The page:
Godfrey Bloom, a member of the right-wing, eurosceptic UK Independence Party, uttered the phrase, “ein Volk, ein Reich, ein Führer,” or “one people, one empire, one leader,” while German Social Democrats MP Martin Schulz was addressing the EU parliament in Strasbourg.
The phrase was a favourite Nazi-era slogan, and when Schulz complained, Bloom called him an “undemocratic fascist,” at which point parliamentary president Jerzy Buzek threw Bloom out of the chamber.
Bloom left his seat with a dismissive hand gesture and has refused to make a formal apology.
Schulz is the leader of the broad left Progressive Alliance of Socialists and Democrats, the second-largest bloc of MPs in the EU parliament. He had been calling for more solidarity in the eurozone and criticising what he called the “German-French management committee of Europe” in the recent agreement between Chancellor Angela Merkel and French President Nicholas Sarkozy to change the EU constitution.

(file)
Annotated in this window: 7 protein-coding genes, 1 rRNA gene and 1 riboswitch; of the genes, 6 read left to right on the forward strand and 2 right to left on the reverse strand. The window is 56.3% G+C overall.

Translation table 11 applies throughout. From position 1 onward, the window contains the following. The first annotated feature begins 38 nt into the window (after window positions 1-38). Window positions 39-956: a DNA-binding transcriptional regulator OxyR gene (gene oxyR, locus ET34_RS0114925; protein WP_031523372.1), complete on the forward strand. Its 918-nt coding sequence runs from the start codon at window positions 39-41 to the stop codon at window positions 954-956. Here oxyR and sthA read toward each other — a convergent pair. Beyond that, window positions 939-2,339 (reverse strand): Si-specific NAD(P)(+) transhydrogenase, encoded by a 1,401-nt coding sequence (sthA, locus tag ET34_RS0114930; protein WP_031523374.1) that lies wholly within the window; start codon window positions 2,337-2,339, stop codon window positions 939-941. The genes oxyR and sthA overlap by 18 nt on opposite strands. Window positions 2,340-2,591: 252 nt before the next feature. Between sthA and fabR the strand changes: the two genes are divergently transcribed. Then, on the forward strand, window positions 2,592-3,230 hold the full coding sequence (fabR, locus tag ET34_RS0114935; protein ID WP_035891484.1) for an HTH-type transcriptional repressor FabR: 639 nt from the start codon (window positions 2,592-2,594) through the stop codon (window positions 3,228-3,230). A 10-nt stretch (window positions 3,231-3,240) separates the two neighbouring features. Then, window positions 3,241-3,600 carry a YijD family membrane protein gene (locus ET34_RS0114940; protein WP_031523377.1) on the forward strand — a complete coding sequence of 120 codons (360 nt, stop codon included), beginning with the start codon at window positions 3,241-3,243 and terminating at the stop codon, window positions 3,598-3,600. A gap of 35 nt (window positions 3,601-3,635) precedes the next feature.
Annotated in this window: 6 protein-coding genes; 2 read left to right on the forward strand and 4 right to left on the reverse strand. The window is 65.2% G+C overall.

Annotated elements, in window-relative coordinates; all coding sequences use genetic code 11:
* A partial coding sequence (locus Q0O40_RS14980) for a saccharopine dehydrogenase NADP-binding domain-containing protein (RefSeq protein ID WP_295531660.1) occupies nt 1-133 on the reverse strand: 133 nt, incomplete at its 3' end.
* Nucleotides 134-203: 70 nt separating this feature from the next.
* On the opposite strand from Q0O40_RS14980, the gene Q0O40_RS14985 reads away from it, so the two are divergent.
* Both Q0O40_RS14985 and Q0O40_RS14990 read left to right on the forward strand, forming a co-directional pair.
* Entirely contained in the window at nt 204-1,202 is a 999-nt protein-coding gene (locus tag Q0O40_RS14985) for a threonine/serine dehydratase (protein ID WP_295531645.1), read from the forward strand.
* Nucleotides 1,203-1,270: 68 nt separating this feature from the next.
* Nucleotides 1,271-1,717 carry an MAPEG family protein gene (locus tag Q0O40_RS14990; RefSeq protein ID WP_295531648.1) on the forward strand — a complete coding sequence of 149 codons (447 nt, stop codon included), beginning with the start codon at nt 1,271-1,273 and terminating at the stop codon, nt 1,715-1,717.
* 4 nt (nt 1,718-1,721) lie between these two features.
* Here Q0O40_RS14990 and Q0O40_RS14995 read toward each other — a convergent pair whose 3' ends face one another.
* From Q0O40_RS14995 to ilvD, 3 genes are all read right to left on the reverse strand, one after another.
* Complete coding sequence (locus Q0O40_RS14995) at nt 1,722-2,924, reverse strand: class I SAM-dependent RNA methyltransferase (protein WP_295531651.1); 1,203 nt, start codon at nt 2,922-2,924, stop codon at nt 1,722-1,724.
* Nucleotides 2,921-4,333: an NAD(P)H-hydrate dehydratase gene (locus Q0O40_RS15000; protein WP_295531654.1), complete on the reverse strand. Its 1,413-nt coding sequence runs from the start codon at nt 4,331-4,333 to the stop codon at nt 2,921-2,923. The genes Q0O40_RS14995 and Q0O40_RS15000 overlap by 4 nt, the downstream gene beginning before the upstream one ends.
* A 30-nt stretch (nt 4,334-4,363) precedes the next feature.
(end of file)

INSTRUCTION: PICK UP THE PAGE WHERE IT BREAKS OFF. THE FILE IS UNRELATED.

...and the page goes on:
The heads of five political groups, including the largest group in parliament, the conservative European People’s Party, urged Buzek to impose “a severe sanction” on Bloom.
“We can never accept that members of the European Parliament insult their colleagues in a way that recalls the worst hours of our history,” the leaders said in a statement.
The UKIP’s main policy is the withdrawal of Britain from the European Union. Bloom, the member for Yorkshire and the Humber, is himself no stranger to controversy. He was filmed at the 2009 United Nations Climate Change Conference in Copenhagen congratulating the French for bombing the Rainbow Warrior, a Greenpeace ship, in 1985, sparking outrage from the environmentalist group.
He has also made disparaging comments about women’s rights, once saying, “I just don’t think [women] clean behind the fridge enough,” and “I am here to represent Yorkshire women who always have dinner on the table when you get home.”